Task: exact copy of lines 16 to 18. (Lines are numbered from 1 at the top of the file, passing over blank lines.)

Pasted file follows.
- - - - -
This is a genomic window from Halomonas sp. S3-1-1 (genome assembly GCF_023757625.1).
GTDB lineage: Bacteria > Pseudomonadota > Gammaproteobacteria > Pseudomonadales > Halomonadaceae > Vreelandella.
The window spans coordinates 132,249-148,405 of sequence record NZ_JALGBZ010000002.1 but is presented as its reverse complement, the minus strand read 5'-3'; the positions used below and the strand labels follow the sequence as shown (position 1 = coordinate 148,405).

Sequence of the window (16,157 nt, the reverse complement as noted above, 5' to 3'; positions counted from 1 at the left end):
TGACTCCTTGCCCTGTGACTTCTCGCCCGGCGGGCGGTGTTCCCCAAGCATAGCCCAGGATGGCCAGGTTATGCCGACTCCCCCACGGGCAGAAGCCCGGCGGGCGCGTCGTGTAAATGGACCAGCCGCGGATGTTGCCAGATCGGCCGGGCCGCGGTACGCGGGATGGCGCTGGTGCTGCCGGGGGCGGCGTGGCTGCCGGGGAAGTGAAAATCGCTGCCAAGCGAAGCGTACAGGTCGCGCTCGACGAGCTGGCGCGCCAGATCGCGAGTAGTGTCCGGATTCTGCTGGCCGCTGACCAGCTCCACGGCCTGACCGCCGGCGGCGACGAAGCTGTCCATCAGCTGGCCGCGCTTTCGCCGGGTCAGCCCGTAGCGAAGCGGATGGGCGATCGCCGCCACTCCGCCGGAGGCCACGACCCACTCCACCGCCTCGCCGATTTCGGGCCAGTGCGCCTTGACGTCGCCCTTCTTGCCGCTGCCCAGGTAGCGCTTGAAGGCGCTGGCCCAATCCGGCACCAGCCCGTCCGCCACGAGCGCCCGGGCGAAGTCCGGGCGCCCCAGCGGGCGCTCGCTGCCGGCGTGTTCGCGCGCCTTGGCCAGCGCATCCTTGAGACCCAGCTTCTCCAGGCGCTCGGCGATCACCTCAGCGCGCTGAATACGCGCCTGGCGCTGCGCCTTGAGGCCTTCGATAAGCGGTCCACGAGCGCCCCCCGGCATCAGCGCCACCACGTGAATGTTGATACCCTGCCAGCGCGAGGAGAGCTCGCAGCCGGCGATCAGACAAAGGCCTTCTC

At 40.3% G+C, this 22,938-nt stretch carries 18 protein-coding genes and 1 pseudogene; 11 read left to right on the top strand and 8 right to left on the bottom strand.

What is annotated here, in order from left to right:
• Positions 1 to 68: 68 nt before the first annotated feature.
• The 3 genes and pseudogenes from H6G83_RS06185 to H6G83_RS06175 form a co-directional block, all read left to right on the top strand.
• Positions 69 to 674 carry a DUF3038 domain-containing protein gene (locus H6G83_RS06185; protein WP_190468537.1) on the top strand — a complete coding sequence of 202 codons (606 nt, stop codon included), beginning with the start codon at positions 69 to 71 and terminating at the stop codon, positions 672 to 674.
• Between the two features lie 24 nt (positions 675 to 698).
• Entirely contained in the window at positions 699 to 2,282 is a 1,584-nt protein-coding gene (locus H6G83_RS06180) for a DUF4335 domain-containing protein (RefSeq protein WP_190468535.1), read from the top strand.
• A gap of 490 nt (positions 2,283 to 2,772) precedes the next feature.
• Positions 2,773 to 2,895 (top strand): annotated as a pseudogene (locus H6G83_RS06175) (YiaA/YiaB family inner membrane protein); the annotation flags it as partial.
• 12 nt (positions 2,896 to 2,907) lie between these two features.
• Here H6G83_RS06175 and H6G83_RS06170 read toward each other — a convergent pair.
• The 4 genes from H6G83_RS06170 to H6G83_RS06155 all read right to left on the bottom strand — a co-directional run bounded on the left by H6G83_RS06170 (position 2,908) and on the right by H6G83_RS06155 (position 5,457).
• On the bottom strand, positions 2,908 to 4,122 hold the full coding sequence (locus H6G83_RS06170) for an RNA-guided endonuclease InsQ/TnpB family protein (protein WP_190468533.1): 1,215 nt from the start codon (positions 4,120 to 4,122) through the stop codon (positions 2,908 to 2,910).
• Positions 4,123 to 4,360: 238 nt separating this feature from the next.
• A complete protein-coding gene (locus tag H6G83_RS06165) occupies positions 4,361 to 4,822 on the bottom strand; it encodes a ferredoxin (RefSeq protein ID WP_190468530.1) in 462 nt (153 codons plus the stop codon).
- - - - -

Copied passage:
• Here H6G83_RS06175 and H6G83_RS06170 read toward each other — a convergent pair.
• The 4 genes from H6G83_RS06170 to H6G83_RS06155 all read right to left on the bottom strand — a co-directional run bounded on the left by H6G83_RS06170 (position 2,908) and on the right by H6G83_RS06155 (position 5,457).
• On the bottom strand, positions 2,908 to 4,122 hold the full coding sequence (locus H6G83_RS06170) for an RNA-guided endonuclease InsQ/TnpB family protein (protein WP_190468533.1): 1,215 nt from the start codon (positions 4,120 to 4,122) through the stop codon (positions 2,908 to 2,910).